Text by Sim
Photo by Sim
Translated by Derek Leung
The recent discussion on the collective death of bees sparks the hypothesis that humans can neither live long if the bees are extinct, due to the fact that the global food crisis will indirectly aggravate since a large number of agricultural products around the world, especially fruit trees, rely on bee pollination to grow. In order to arouse public awareness and effective from this year, May 20th is designated by United Nations as the first ever World Bee Day, following the proposal raised by Slovenia, an bijou country in central Europe.
Beekeeping is a tradition of importance in Slovenia. Five out of every 1,000 citizens keep bees and most of whom are amateur “hobby beekeepers”. In recent years, more of such a countryside practice can be found in the capital of Ljubljana, turning the city to be an urban hotspot for keeping these insects.
The 60-year-old Franc is the first person in urban beekeeping in Ljubljana. Having learnt that bees are kept on the rooftop of an opera house in France, he proposed the same to the cultural center Cankerjev Dom (CD) for which he works. The immediate greenlight from the management allowed him to keep bees on the toppest level of this cultural landmark by spending two hours weekly to take care of them.
Contrary to the traditional AZ bee house (image on left as below) that Slovenia takes pride in, the LR beehive (image on right as below) enjoying popularity in Europe and America is introduced to this Europesn country for smaller spatial need and higher flexibility in beehive placement especially for the urban environment.
From four beehives at the beginning to more than ten at the moment, 20 kilograms of honey can be produced per hive per year and all this sweet nutrient iis handed over to CD as a commercial giveaway. "At the beginning, many people doubted if the honey produced in the city would be polluted, but the test in Germany proved the quality of our honey was even better than that produced in the countryside!"
While Franc looks easy in dealing with hundreds of thousands of bees, he is required to take regular injections of venom to produce antibodies against his allergy to bee needles. Furthermore, beekeeping is not as simple as imagined. His bees are completely annihilated by pests in the first winter and he has to restart everything in the second year. That said, the uncertainty is indeed the very point of attraction for such a practice. "I like watching the annual birth of new lives and the growth of different bee families which represent their interaction with Nature."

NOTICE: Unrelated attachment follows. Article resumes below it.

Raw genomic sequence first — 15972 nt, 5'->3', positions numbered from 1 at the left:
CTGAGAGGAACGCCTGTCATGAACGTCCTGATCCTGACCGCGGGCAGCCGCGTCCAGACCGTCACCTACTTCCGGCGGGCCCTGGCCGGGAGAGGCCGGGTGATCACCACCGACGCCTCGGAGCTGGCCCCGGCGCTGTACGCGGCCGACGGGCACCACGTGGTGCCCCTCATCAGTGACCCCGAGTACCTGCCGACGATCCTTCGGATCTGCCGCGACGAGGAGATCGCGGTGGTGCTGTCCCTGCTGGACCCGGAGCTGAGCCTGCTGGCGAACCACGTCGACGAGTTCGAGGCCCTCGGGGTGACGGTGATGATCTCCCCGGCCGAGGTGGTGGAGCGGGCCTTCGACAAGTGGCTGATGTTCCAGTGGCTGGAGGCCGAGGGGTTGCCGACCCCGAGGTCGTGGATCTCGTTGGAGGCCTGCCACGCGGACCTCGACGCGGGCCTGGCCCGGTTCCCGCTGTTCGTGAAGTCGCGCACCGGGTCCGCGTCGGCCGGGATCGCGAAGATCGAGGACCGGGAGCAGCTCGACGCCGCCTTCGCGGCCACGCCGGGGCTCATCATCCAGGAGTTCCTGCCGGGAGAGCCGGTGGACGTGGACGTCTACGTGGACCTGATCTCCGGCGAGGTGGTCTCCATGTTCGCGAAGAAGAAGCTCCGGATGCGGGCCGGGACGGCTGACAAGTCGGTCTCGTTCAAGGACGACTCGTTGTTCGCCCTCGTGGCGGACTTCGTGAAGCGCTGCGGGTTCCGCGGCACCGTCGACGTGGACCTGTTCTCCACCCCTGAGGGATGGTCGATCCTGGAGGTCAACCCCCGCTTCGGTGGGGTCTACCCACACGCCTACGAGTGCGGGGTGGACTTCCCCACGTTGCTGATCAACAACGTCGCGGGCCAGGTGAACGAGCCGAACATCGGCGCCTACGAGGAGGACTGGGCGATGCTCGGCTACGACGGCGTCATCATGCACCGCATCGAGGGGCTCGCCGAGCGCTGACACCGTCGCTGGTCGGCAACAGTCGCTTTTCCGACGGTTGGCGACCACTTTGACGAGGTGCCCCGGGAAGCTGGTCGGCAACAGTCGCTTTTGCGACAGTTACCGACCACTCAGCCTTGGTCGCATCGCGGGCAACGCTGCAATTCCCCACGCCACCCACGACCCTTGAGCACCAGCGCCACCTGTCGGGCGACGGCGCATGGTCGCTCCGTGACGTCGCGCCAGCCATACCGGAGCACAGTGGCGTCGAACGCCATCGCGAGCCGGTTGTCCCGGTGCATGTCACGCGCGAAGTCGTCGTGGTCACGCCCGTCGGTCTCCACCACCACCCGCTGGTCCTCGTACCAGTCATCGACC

In addition to the CD, there are countless beekeeping spots in the city. Gorazd, a film critic and Franco's apprentice, even offers a beehive for hire programme where guests pay him an annual fee and provides the place for his services of taking care of bees and providing honey.
Some 50 different locations including but not limited to foreign consulates, schools, hotels, parliaments are invariably the habitats for bees and the honey produced is mainly used for publicity, commercial gifts and educational purposes, making bees the best publicity ambassadors for these parties.
"Beekeeping is the channel with which I can still connect with Nature in the city,” claimed Franc.
At present, a minimum of 300 beekeepers live and look after hundreds of millions of bees in Ljubljana, showing the coexistence of both humans and bees in reality.
While urban beekeeping is also present in metropolises such as London, Hamburg, New York and even Hong Kong, with some people experimenting this in the downtown area, no cities can be compared to Ljubljana in terms of development. What is most worth learning is that their municipal government consult the botanical garden about the preferential nurturing of "bee-friendly" primitive and flower-bearing plants when the green policy has to be implemented.
Local beekeeping associations will offer regular free beekeeping courses whereas the necessary tools for beekeeping novices can be subsidized by the public shroff, resulting undoubtedly in an increase of young beekeepers and consumers who prefer buying honey directly from beekeepers to chain stores, and even further a more down-to-earth and humanized honey trading space beyond the capitalist market.